Then there is the Ignition-Off Draw test. To put it simply, this test measures how muchcurrent is being drained from your battery with the ignition turned OFF, using either an inductive or in-line ammeter. Some draw is perfectly normal due to computer memory, radio station settings memory, etc.. The absolute maximum allowable draw with the ignition OFF is 300 miliamps (0.3 Amps) Most vehicles that I have tested are normally below 100 milliamps.

Although there could be a bunch more time needed to track down the actual source of a draw on the battery, the entire charging system and ignition off-draw tests listed above can be performed by a mechanic that is worth his salt in 1/2 hour (assuming we are talking about a properly equipped shop). So don't let anyone gouge you for excessive diagnostic time just for perfoming these tests and reporting back to you. Or to put it another way, within 1/2 hour they should be able to tell you which of these tests your vehicle failed and if more diagnostic time is needed, they should be able to give you a REAL GOOD reason WHY.

Dec 30, 2011 | Cars & Trucks

4 Answers

Detemined I had a bad alternator on a 2002 Hyundai Accent. After I changed it and got a jump the car would still not run. Should I put a battery charger on the battery to charge it fully?


You should have a qualified shop perform a charging system diagnostic on your car before buying any more parts. With a good alternator and jumper cables connected to a running vehicle, your car should stay running.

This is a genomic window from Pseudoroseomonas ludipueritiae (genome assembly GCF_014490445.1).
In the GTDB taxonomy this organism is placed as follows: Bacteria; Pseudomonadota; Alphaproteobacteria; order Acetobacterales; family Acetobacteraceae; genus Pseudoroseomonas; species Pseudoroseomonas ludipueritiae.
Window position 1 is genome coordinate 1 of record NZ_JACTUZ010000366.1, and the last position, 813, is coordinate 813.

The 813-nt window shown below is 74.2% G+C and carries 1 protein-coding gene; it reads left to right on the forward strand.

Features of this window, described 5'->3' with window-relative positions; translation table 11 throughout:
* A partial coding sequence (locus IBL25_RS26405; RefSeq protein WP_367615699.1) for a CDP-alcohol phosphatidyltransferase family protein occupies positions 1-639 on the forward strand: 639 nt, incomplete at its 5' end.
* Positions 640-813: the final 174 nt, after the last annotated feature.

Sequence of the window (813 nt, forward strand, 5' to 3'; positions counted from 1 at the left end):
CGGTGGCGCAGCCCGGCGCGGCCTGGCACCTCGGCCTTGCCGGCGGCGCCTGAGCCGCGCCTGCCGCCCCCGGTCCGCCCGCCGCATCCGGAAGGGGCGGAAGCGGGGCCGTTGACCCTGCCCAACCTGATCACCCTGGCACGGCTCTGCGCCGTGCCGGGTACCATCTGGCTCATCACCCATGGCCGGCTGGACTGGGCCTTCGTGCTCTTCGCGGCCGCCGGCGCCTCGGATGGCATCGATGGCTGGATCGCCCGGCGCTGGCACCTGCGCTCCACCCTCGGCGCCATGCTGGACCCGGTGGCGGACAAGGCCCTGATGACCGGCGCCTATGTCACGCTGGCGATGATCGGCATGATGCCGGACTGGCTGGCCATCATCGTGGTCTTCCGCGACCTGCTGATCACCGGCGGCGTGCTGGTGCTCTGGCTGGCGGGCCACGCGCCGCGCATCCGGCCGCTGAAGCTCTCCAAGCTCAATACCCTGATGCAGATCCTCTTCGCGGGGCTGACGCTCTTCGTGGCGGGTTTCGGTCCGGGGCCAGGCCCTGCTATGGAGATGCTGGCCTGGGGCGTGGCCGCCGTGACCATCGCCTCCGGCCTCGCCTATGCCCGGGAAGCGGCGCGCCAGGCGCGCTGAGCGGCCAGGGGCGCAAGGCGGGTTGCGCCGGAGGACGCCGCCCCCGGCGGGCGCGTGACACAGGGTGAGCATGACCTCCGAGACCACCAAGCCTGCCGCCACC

Mar 07, 2011 | 2002 Hyundai Accent

1 Answer

Pontiac G5 only starts when jumped. Battery tested out fine, Alternator tested out fine. Not running any codes...Now what?


Was the battery "load tested"? lotso f auto parts stores just test for 12 Volts across the terminals. You ned to have it load tested. Thats where a load simulating the starter is put on the battery. I have a carbon pile tester that places 500 Amps on the battery. many times I have seen a battery show 12 Volts and fail the load test due to a dead cell.

If it's a side terminal battery, it's really hard to get a good clean connection.

Jan 23, 2011 | 2007 Pontiac G5 Gt Coupe

2 Answers

I have a 2000 towne and country with a bad passenger side window. My husband tried replacing the motor but the window still wont work. what else could the problem be? The driver side window works fine. We thought maybe it was the wiring. Please help! Karen in CT


I'm assuming you checked all the fuses -- they should be good, but in some cases, the right and left side windows may be on separate fuses.

The best procedure to find this problem is to start at the motor and work your way back to the power source (fuse box) testing each component to see if it is getting voltage.

If you fail to get 12 volts at either of these steps then the component leading to the one which failed to show 12 volts is bad.

First step is to test, with a multimeter, the motor leads for 12 volts when the window switch is engaged.

If you get 12 volts, there, then you should test the coil side of the window motor relay for 12 volts under same conditions.

If you get 12 volts there, test the window switch leads for 12 volts on both sides of the switch. You can also use the multimeter to test the window switch for continuity to see if it is passing current. If it fails the continuity test, replace the switch.

If you get 12 volts there, let me know and we'll take the next step.


I know this is complicated, but electrical troubleshooting is not simple.

More info, let me know.

Charlie

Aug 23, 2009 | Chrysler Town and Country Cars & Trucks